Author: Rob Enderle

As President and Principal Analyst of the Enderle Group, Rob provides regional and global companies with guidance in how to create credible dialogue with the market, target customer needs, create new business opportunities, anticipate technology changes, select vendors and products, and practice zero dollar marketing. For over 20 years Rob has worked for and with companies like Microsoft, HP, IBM, Dell, Toshiba, Gateway, Sony, USAA, Texas Instruments, AMD, Intel, Credit Suisse First Boston, ROLM, and Siemens.

The automotive market is making a major pivot in several directions at once. First, it’s pivoting away from internal combustion engines (ICE) to electric propulsion. Second, it’s trying to make these cars self-driving, and third, in parallel to the second point, flying autonomous vehicles are entering testing that could eventually eclipse land-based transportation as a far less infrastructure intensive alternative. All of this is forcing a level of technology into cars that goes far beyond what we have today, but that also opens the industry to the potential for significant problems resulting from the increasing connectivity of these vehicles and…

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Someone I’ve known for years moved from Dell to Cisco to Apple. Nine months after her move to Apple, she’s jumping ship to HP. She left Dell because of the opportunity at Cisco, which was a step up if you wanted more control and less aggravation (Dell is a far more complex company than Cisco, and both companies treat their customers and employees very well). She left Cisco because Apple paid better but Apple, in contrast, is a lock-in company and puts financial performance ahead of everything else. This makes it a very difficult company to work for, partner with,…

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IBM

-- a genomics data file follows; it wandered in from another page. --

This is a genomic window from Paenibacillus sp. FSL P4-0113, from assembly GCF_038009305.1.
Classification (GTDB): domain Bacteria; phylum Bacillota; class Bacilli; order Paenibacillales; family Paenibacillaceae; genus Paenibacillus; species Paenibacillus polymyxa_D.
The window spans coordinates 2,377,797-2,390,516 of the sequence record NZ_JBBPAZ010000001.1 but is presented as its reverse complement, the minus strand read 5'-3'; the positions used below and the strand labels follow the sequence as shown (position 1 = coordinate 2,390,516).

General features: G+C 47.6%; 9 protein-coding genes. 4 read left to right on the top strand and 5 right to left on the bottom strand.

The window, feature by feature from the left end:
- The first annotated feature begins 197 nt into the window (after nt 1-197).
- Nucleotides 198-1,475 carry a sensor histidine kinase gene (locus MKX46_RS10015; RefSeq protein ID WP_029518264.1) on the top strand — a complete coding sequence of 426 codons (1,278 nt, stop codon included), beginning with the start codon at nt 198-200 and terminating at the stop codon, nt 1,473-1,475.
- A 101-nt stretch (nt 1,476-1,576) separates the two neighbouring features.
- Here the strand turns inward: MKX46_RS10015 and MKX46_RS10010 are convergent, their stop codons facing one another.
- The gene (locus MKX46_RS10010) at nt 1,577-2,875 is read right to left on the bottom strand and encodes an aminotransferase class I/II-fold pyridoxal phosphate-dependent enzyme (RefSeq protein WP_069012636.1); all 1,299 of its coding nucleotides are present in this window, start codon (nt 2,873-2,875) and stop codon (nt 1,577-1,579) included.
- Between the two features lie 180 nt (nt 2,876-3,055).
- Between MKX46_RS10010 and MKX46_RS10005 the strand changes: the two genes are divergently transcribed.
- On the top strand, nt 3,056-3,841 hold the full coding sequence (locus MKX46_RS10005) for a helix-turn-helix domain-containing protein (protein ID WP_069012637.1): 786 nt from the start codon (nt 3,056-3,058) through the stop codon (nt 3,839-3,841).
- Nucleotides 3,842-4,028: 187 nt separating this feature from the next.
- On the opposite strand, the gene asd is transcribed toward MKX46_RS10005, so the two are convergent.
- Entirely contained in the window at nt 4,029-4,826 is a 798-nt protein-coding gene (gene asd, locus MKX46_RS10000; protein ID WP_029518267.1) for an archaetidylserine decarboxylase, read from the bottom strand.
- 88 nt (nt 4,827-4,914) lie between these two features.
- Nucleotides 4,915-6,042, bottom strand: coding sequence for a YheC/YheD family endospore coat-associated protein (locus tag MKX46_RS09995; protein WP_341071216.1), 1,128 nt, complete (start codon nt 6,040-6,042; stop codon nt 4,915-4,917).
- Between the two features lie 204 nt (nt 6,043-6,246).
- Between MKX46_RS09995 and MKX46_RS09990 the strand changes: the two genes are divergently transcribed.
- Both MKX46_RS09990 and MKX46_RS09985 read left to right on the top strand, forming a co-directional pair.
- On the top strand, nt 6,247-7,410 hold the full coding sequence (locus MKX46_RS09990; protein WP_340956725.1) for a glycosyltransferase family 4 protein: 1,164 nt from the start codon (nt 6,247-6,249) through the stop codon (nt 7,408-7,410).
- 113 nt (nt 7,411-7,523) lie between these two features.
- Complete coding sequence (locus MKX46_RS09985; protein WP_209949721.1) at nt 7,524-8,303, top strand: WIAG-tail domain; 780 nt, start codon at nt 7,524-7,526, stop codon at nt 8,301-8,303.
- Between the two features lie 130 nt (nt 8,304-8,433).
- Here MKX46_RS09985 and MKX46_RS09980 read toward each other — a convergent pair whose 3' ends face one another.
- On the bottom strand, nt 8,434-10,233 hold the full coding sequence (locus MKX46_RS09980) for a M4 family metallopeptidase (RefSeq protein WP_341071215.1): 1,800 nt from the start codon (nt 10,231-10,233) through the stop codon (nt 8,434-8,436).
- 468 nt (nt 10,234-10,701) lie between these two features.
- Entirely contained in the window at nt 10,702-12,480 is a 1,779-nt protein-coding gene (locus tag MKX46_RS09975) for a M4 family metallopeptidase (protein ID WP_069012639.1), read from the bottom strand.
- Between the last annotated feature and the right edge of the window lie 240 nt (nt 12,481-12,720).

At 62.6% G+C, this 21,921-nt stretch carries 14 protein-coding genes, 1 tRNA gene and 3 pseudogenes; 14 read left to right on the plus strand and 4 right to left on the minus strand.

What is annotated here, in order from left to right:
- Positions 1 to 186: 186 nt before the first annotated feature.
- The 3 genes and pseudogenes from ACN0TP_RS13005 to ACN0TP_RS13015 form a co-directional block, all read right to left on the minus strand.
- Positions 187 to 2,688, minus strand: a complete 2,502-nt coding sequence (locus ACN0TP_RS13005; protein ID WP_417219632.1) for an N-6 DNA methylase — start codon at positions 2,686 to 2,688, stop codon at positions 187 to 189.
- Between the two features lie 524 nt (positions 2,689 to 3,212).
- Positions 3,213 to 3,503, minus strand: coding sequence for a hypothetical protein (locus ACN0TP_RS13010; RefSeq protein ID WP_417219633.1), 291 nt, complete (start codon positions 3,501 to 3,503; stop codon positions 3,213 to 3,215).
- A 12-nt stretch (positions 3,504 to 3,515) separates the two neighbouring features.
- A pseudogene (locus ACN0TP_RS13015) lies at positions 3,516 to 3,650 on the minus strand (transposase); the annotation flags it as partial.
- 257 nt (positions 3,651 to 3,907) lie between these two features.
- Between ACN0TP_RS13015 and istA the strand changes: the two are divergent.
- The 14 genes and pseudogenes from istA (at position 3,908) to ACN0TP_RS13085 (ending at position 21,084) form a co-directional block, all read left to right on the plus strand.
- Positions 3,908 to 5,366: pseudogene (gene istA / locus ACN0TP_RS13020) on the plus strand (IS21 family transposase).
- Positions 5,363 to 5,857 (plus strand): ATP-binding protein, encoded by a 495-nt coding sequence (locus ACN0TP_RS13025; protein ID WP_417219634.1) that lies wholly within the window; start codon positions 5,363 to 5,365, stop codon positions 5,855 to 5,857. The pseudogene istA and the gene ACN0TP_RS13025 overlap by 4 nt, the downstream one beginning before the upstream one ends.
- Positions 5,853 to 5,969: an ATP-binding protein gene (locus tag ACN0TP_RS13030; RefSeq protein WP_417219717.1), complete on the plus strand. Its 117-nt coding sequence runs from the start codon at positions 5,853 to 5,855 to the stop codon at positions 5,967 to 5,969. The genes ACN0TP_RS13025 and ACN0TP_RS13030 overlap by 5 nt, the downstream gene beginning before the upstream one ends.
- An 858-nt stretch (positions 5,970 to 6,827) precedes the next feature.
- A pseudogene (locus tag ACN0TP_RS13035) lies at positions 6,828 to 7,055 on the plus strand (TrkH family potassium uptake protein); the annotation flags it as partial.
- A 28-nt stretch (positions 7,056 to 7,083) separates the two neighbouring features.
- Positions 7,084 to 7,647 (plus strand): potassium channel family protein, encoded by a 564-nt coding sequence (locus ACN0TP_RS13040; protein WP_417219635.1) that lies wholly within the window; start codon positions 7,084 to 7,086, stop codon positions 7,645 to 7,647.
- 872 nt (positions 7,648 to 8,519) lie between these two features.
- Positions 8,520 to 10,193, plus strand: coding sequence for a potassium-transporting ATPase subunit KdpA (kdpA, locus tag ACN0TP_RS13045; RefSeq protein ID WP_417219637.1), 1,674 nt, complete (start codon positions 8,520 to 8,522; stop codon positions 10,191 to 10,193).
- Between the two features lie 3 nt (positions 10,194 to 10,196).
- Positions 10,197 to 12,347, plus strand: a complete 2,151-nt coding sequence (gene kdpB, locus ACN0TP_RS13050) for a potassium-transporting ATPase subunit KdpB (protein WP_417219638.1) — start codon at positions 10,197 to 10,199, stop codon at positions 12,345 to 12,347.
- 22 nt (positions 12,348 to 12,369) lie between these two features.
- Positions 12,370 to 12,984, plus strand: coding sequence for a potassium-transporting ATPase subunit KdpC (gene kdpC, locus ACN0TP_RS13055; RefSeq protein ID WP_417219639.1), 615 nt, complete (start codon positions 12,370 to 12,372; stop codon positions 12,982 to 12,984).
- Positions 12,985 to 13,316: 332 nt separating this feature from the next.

IBM Power platform and products are quickly becoming an example of how to compete in a world defined by competing technologies. The X86 platform shared by Intel and AMD owns PCs and servers for the most part, while ARM (largely helped by Qualcomm) owns mobile devices and IoT markets and is in the process of competing for PCs. IBM and Power can’t compete with either product broadly, but if it picks its fights and focuses, a vendor with far smaller market share can advance against its larger, less focused competitors and grow market share while providing unique, focused value. With…

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We often compare vendors competitively, but some things, like sustainability, are accretive in nature, complementing each other. I often find this more interesting than comparing and ranking vendors because, again especially for sustainability efforts, I believe we are too wedded to conflict and often miss beneficial efforts that help everyone. Cisco had an Environmental, Social, and Governance (ESG) event this week and one of their practices, focused on creating a 360 Ecosystem, is in sharp contrast to Dell’s Concept Luna in terms of approach. But the two approaches aren’t contradictory and could be layered to create an even more sustainable…

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IBM